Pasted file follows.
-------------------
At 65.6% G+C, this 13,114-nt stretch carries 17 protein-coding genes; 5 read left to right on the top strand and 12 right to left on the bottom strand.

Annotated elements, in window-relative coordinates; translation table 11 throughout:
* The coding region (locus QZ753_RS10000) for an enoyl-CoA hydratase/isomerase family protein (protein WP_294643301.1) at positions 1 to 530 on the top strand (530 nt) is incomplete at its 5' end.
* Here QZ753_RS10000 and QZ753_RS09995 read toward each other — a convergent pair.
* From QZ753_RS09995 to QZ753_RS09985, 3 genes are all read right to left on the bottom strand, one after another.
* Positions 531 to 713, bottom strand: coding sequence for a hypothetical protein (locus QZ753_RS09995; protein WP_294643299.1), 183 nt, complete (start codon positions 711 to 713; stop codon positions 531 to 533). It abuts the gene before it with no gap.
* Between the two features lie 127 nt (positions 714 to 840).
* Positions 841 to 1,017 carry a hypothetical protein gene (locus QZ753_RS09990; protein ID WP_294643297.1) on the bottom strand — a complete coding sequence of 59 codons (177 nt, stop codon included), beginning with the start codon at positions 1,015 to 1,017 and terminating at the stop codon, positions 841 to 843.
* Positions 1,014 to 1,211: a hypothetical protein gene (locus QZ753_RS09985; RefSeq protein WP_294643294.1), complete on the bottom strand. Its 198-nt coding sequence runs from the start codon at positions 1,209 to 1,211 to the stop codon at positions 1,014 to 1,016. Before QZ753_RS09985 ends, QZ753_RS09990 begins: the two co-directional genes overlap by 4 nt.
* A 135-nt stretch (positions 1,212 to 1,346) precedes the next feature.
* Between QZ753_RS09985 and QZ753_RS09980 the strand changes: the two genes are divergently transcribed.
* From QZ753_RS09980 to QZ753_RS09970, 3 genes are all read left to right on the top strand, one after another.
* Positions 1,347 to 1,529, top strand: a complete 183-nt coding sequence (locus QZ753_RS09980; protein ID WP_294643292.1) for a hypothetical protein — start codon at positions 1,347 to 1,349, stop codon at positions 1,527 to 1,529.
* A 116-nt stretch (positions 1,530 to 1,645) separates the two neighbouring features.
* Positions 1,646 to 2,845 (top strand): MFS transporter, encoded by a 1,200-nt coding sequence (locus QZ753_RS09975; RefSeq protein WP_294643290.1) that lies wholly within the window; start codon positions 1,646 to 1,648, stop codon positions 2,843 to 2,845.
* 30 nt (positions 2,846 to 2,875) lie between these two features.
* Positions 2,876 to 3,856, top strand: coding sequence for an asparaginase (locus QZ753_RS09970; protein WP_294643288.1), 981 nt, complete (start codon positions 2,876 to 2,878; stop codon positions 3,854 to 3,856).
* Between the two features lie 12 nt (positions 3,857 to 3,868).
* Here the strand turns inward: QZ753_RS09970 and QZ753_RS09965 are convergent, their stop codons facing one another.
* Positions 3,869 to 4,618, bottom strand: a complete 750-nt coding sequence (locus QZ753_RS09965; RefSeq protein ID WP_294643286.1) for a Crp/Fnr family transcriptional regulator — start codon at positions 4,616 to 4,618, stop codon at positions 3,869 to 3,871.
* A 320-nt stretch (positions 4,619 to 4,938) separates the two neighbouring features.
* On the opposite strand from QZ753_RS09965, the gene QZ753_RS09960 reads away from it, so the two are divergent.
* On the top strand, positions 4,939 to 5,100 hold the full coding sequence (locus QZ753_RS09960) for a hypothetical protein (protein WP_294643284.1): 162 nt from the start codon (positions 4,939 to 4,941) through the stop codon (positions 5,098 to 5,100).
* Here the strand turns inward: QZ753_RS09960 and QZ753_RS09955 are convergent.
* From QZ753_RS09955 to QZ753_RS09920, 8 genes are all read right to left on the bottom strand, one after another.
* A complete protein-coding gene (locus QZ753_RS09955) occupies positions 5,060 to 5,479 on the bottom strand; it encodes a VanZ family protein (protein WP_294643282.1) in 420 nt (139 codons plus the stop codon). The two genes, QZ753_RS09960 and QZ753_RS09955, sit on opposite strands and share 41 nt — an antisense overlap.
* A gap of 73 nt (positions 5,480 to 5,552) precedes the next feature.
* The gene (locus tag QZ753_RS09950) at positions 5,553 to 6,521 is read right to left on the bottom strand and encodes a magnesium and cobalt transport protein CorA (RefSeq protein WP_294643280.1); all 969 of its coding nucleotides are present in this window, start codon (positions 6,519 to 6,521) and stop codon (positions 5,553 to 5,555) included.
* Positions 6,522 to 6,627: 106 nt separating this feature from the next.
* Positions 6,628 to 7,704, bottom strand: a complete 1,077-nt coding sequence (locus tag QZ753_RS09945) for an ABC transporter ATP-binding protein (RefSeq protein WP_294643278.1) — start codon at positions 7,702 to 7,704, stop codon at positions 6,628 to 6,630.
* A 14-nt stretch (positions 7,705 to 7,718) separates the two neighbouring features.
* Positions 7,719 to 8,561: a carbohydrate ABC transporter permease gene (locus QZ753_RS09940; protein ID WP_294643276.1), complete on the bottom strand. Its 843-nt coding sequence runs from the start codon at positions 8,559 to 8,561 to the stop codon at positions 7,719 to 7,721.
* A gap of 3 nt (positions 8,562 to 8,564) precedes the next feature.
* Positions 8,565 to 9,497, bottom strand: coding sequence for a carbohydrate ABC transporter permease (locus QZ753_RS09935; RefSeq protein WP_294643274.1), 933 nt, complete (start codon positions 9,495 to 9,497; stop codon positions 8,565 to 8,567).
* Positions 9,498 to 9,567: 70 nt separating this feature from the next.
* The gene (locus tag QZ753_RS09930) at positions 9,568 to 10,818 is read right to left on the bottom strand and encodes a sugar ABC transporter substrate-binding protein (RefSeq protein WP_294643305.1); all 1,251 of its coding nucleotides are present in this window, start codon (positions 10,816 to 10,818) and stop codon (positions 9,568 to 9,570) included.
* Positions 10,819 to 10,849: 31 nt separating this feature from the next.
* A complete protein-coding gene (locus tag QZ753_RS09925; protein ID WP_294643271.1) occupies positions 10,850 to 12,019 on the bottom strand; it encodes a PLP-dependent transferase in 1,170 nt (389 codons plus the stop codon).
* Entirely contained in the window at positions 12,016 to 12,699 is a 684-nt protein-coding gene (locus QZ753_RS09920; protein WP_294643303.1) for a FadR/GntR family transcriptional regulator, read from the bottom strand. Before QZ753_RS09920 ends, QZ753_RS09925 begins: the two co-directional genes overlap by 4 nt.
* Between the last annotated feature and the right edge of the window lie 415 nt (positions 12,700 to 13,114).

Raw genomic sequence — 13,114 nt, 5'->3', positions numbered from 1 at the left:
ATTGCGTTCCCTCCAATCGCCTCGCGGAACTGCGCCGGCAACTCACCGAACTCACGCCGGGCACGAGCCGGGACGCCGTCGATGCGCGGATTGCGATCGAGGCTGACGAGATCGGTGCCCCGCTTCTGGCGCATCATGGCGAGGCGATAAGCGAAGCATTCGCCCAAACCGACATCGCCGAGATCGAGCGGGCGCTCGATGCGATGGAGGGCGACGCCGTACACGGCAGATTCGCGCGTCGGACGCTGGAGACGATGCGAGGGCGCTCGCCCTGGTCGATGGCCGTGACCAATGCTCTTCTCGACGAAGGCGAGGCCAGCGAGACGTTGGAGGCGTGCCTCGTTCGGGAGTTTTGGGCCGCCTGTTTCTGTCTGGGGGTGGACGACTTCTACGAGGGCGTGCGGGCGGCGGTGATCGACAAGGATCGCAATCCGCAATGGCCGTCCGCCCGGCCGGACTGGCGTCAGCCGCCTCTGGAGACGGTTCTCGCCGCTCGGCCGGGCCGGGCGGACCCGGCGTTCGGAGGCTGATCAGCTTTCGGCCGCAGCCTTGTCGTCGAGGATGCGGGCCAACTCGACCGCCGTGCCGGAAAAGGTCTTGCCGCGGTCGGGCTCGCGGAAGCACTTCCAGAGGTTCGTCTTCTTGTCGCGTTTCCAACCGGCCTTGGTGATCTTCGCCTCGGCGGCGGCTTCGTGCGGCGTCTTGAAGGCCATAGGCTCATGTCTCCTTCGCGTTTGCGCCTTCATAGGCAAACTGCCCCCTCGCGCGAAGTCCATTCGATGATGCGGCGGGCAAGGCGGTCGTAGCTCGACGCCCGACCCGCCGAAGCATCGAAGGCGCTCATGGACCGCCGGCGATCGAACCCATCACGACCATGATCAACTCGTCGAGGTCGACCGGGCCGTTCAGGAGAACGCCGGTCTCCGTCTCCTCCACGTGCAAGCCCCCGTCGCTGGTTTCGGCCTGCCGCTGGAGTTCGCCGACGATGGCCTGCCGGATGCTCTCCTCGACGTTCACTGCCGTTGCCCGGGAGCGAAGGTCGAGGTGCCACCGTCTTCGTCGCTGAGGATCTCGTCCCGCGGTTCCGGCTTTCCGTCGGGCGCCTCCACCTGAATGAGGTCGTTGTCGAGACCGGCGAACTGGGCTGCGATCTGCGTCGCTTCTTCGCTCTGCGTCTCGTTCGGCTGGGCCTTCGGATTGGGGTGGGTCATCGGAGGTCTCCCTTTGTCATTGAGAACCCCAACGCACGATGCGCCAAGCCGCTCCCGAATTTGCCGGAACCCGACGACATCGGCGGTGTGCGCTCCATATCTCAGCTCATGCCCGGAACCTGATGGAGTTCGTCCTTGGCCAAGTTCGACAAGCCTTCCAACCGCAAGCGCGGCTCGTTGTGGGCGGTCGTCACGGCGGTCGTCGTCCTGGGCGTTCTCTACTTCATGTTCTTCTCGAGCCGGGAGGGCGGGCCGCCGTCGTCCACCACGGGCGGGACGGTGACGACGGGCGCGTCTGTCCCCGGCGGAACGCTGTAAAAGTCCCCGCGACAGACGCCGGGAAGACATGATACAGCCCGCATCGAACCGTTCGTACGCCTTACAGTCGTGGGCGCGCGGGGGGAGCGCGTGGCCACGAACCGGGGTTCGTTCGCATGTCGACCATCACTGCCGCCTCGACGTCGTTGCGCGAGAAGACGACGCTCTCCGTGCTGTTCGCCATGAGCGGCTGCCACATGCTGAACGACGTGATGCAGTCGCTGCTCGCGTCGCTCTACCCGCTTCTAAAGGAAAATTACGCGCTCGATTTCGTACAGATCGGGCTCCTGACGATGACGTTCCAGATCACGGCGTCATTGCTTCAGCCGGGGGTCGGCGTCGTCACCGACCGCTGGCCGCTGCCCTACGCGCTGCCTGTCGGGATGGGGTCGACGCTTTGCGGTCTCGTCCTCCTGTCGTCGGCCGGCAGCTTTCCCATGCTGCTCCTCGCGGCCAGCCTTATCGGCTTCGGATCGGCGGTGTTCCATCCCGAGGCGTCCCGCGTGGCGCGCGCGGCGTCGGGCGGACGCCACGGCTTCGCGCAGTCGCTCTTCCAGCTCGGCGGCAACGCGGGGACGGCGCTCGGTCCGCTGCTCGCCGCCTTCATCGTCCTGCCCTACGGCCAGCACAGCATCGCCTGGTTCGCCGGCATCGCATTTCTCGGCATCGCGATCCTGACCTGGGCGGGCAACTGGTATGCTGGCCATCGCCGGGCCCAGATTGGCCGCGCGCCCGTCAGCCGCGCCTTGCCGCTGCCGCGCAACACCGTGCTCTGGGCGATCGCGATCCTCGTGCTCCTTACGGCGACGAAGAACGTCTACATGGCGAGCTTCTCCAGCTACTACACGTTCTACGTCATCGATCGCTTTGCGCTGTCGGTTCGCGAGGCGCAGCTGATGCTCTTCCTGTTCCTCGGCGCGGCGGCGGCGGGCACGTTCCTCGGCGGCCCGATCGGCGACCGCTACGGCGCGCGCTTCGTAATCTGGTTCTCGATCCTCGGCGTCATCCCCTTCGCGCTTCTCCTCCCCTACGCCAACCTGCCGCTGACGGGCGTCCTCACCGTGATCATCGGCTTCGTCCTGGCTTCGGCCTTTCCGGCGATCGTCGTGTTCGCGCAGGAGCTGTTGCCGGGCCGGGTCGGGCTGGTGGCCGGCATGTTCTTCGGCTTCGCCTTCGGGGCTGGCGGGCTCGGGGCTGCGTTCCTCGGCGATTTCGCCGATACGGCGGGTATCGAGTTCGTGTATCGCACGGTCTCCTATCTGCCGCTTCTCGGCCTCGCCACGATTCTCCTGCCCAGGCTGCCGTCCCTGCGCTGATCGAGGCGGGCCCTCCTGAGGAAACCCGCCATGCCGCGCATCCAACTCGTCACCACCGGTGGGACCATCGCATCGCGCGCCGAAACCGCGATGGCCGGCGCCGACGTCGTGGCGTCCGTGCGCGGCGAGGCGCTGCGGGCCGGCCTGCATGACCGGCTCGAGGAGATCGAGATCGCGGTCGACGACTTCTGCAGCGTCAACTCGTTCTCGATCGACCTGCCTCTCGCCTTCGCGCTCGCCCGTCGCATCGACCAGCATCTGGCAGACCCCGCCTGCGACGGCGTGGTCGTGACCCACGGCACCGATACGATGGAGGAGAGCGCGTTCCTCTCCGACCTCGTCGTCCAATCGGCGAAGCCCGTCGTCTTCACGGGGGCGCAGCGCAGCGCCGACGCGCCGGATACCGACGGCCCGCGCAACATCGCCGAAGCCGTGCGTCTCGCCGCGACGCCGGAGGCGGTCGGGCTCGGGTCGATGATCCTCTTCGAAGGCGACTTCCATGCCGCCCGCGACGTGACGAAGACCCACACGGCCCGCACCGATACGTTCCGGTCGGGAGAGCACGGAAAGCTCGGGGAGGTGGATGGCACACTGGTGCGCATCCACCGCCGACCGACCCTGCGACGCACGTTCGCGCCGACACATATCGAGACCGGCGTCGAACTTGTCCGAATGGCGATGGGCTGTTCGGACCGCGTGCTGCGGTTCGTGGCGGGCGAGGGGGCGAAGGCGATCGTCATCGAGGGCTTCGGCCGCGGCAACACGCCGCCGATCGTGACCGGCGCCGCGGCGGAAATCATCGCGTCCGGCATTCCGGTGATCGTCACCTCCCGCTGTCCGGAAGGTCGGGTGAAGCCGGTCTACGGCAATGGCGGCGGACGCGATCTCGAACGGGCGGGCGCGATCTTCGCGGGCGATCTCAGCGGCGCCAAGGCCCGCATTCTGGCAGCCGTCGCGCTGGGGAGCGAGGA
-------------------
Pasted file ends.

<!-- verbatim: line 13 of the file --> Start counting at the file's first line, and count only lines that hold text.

* Positions 1,347 to 1,529, top strand: a complete 183-nt coding sequence (locus QZ753_RS09980; protein ID WP_294643292.1) for a hypothetical protein — start codon at positions 1,347 to 1,349, stop codon at positions 1,527 to 1,529.